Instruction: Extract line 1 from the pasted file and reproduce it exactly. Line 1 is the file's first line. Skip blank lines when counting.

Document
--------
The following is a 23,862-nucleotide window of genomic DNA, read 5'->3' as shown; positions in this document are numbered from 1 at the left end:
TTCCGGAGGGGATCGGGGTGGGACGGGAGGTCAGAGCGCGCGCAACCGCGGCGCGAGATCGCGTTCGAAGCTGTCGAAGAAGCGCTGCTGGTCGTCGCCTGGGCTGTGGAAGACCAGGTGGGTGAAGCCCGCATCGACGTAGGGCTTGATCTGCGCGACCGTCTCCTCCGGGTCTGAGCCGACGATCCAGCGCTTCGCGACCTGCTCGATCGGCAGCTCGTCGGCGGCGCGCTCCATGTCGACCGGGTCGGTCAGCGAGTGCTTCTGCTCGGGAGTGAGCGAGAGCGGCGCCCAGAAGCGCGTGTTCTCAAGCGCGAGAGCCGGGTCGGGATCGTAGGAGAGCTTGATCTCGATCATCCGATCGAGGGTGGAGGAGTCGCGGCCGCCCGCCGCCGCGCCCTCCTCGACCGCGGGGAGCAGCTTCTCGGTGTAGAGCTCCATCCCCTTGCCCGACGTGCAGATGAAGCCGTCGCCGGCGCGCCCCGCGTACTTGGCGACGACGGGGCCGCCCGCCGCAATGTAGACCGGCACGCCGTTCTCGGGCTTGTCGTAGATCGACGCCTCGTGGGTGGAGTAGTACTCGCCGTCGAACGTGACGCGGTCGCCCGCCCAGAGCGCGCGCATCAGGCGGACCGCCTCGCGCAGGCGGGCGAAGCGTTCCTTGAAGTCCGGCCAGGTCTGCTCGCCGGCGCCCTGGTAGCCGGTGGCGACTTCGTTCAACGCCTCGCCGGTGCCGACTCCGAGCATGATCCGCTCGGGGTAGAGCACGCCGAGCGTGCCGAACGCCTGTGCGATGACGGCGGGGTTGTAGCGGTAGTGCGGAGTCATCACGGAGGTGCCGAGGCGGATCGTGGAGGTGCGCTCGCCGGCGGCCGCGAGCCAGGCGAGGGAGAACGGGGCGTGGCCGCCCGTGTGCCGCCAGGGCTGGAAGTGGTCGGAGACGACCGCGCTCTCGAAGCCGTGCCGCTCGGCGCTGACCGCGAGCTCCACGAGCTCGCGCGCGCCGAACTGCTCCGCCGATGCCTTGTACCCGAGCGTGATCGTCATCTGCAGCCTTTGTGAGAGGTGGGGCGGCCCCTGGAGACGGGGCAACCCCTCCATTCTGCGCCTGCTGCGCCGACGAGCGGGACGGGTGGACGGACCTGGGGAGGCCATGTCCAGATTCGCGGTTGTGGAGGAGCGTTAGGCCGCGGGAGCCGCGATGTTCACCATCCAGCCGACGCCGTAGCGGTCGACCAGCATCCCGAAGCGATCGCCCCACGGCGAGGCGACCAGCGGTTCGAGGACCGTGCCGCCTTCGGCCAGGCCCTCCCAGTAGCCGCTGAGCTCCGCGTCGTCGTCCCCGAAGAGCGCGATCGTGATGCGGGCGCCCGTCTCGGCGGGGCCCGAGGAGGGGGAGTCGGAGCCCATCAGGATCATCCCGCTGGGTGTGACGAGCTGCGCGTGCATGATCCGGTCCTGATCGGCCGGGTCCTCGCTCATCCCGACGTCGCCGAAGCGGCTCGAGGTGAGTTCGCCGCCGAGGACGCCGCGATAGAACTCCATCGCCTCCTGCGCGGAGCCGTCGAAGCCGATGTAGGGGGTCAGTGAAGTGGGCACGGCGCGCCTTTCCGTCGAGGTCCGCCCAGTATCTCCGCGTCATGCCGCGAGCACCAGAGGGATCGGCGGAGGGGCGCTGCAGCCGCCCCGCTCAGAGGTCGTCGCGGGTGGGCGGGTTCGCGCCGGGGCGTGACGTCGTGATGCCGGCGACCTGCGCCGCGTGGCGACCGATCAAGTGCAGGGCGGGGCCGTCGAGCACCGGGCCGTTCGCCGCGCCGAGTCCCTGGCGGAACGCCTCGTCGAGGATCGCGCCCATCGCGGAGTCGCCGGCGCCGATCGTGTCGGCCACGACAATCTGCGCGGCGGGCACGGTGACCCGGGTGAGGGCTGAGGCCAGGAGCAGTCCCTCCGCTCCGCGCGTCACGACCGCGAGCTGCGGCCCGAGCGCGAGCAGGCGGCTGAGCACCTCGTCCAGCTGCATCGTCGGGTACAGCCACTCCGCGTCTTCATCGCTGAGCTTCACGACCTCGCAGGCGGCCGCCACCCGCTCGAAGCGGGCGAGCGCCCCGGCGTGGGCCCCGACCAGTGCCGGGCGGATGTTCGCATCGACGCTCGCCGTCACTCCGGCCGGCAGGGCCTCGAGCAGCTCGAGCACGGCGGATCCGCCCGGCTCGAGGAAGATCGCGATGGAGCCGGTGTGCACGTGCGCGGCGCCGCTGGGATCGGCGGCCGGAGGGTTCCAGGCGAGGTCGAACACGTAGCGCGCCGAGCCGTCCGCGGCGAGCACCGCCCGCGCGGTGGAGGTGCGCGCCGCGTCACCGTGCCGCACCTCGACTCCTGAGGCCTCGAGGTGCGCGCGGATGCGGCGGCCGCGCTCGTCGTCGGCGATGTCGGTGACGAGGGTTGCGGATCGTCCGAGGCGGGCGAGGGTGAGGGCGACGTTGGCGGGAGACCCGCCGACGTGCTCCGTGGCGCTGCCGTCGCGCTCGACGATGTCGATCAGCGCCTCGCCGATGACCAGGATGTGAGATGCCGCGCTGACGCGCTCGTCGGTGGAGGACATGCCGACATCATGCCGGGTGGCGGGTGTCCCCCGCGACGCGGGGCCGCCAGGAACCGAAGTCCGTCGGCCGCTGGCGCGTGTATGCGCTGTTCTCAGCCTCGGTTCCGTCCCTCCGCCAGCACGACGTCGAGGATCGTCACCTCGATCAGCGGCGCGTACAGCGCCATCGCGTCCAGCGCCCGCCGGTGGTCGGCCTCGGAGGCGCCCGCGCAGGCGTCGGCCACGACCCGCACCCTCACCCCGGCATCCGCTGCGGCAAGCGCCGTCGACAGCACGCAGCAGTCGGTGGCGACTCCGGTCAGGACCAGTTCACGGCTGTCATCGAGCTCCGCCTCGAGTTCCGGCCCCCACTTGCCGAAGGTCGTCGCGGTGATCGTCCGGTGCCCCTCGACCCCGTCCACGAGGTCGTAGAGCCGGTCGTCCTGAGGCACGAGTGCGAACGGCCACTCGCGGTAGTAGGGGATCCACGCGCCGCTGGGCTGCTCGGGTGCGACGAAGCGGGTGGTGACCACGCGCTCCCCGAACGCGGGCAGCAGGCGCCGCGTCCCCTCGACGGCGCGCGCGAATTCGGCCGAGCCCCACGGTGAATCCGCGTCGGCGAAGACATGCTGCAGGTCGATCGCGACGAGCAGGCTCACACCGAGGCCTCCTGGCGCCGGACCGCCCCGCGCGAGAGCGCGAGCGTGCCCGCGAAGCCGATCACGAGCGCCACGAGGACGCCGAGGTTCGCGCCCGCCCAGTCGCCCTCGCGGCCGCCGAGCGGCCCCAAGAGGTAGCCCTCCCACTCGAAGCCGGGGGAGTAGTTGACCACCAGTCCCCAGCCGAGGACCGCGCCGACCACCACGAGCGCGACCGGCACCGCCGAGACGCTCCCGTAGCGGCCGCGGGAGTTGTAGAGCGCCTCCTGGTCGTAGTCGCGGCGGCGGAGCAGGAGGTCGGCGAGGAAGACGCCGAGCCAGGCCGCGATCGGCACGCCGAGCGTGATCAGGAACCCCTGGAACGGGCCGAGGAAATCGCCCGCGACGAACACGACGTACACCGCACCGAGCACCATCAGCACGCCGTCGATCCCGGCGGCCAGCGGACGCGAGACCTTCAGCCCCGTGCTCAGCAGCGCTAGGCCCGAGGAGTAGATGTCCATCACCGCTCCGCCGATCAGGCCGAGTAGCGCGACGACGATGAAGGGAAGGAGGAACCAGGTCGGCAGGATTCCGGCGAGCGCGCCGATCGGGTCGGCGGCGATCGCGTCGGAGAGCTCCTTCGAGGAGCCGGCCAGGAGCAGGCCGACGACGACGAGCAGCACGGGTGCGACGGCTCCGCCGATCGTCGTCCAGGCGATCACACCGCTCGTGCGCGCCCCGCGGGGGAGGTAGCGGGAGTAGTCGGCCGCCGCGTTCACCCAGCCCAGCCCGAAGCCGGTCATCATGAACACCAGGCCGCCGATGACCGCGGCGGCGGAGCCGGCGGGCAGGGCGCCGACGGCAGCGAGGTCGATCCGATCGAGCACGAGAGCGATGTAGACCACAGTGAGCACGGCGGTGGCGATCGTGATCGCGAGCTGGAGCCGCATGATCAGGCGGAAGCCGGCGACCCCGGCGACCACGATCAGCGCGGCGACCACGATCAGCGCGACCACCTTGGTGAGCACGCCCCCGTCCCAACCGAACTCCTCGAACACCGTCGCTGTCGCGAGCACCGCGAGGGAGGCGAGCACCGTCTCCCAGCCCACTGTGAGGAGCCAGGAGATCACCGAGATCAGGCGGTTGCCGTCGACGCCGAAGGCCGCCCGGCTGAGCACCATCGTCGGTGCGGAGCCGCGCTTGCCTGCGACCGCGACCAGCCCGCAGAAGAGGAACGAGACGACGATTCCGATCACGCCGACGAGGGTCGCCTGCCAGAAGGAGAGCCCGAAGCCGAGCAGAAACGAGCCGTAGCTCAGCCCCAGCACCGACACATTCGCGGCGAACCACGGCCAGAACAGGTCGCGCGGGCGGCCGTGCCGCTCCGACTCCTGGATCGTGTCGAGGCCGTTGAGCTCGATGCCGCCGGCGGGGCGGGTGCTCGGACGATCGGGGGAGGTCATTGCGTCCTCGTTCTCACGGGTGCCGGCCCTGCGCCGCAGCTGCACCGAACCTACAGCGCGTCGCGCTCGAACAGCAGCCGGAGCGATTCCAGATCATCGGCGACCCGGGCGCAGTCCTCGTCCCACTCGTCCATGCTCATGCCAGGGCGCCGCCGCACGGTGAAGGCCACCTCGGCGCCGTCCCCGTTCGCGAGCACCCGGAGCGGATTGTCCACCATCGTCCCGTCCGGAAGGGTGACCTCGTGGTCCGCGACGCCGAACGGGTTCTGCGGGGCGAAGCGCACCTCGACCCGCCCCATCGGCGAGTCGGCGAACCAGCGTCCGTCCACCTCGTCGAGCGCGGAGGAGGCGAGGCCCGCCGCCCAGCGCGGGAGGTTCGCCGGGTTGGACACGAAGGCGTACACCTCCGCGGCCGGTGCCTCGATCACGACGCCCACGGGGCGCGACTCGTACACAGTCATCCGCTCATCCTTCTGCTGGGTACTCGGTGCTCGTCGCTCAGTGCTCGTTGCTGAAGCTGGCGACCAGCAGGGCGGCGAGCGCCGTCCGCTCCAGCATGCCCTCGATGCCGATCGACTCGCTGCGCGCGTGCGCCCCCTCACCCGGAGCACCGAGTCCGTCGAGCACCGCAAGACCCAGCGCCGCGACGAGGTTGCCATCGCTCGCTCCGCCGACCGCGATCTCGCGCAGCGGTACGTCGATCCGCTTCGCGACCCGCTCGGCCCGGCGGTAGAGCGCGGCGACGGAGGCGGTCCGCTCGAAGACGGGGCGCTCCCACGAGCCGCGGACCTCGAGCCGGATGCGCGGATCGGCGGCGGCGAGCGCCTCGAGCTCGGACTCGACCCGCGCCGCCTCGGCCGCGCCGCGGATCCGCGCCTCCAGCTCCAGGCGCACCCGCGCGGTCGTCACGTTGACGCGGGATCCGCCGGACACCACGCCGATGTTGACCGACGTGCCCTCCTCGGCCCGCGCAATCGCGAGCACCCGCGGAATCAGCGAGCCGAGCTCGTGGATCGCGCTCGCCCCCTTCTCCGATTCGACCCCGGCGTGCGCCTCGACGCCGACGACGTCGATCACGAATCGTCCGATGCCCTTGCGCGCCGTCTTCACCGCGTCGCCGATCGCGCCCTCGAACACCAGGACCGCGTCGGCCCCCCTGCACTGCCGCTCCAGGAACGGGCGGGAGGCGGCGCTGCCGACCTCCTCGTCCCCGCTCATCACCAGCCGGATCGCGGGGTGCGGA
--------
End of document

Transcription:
The following is a 23,862-nucleotide window of genomic DNA, read 5'->3' as shown; positions in this document are numbered from 1 at the left end: